Women's Estrogen for Stroke Trial (WEST)
To determine if estrogen hormone replacement therapy reduces the risk of stroke or death in postmenopausal women who have already had stroke or a transient ischemic attack (TIA).
|Study Design:||Allocation: Randomized
|Study Start Date:||December 1993|
The researchers enrolled 664 postmenopausal women with an average age of 71 years who had experienced an ischemic stroke or a TIA within the previous 90 days. Ischemic strokes and TIAs result from blockages in the vessels that supply blood to the brain. Participants were given a number of initial assessments, including the NIH Stroke Scale (NIHSS) of neurological impairment and the Barthel index of functional ability in activities of daily living. In addition to the usual best care for patients who have had a stroke, women in the trial received either oral estrogen (estradiol 17-beta at the standard replacement dose of 1 mg daily) or a matching placebo. Patients were studied for an average of 2.8 years. They stopped receiving the estrogen or placebo if they had a stroke.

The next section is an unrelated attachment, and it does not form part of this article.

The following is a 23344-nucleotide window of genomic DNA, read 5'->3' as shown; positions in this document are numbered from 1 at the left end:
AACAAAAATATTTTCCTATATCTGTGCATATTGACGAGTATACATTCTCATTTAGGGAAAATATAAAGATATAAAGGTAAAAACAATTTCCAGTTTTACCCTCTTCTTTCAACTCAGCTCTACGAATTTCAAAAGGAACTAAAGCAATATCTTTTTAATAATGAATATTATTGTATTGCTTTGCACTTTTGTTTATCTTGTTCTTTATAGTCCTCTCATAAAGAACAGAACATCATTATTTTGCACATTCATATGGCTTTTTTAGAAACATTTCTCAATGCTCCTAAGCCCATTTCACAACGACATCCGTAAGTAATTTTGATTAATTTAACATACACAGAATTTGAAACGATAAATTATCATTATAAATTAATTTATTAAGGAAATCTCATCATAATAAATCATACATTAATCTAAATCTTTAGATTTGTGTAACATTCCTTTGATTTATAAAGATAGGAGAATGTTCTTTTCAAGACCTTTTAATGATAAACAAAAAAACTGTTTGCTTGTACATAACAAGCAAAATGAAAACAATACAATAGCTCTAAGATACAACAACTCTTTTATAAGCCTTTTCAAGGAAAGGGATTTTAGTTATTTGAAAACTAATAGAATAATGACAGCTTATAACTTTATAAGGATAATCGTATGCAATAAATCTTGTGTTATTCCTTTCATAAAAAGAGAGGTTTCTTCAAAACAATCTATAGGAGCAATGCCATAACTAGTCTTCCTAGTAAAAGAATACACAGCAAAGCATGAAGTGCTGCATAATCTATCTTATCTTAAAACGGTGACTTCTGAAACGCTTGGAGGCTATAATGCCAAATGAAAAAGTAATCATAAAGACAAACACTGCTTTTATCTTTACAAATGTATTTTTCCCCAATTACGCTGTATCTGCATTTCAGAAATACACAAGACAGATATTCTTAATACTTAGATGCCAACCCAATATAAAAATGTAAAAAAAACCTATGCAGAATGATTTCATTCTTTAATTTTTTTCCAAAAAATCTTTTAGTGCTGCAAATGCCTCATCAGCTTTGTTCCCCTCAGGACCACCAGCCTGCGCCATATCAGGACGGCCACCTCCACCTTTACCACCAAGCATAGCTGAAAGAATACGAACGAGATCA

The researchers found that there was no significant difference in the incidence of stroke or death in the women who were randomly assigned to receive estrogen instead of placebo. However, they found that the incidence of death due to stroke was higher in the estrogen group and that the non-fatal strokes in that group were associated with slightly worse neurological and functional impairments at 1 month after stroke. The risk of stroke within the first 6 months after enrollment in the study was also higher among women in the estrogen group. There were no significant differences between treatment groups in the number of TIAs or non-fatal heart attacks. However, participants receiving estrogen were more likely to experience gynecologic complications, particularly vaginal bleeding.
|Principal Investigator:||Ralph I. Horwitz, M.D.||Yale University|